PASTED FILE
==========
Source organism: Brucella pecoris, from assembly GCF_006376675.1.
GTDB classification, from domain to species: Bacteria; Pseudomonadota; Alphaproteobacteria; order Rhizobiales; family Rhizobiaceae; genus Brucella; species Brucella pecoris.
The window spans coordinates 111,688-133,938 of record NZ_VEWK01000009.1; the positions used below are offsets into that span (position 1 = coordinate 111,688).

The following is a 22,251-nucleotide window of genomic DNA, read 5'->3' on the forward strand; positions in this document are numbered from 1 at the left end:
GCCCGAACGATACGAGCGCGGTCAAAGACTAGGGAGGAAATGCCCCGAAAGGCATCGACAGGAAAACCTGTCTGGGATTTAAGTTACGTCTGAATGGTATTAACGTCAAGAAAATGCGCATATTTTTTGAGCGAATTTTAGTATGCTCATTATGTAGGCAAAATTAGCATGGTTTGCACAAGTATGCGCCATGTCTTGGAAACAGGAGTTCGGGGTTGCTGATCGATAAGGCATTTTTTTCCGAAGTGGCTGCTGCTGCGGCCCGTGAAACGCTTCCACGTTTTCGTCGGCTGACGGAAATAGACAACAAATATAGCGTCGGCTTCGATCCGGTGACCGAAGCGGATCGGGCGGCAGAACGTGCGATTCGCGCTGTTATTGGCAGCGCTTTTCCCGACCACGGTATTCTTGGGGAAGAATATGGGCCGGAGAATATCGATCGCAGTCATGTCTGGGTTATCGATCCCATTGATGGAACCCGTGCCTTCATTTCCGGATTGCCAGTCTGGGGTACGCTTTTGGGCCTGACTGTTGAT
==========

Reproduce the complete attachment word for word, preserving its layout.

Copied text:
Source organism: Brucella pecoris, from assembly GCF_006376675.1.
GTDB classification, from domain to species: Bacteria; Pseudomonadota; Alphaproteobacteria; order Rhizobiales; family Rhizobiaceae; genus Brucella; species Brucella pecoris.
The window spans coordinates 111,688-133,938 of record NZ_VEWK01000009.1; the positions used below are offsets into that span (position 1 = coordinate 111,688).

The following is a 22,251-nucleotide window of genomic DNA, read 5'->3' on the forward strand; positions in this document are numbered from 1 at the left end:
GCCCGAACGATACGAGCGCGGTCAAAGACTAGGGAGGAAATGCCCCGAAAGGCATCGACAGGAAAACCTGTCTGGGATTTAAGTTACGTCTGAATGGTATTAACGTCAAGAAAATGCGCATATTTTTTGAGCGAATTTTAGTATGCTCATTATGTAGGCAAAATTAGCATGGTTTGCACAAGTATGCGCCATGTCTTGGAAACAGGAGTTCGGGGTTGCTGATCGATAAGGCATTTTTTTCCGAAGTGGCTGCTGCTGCGGCCCGTGAAACGCTTCCACGTTTTCGTCGGCTGACGGAAATAGACAACAAATATAGCGTCGGCTTCGATCCGGTGACCGAAGCGGATCGGGCGGCAGAACGTGCGATTCGCGCTGTTATTGGCAGCGCTTTTCCCGACCACGGTATTCTTGGGGAAGAATATGGGCCGGAGAATATCGATCGCAGTCATGTCTGGGTTATCGATCCCATTGATGGAACCCGTGCCTTCATTTCCGGATTGCCAGTCTGGGGTACGCTTTTGGGCCTGACTGTTGAT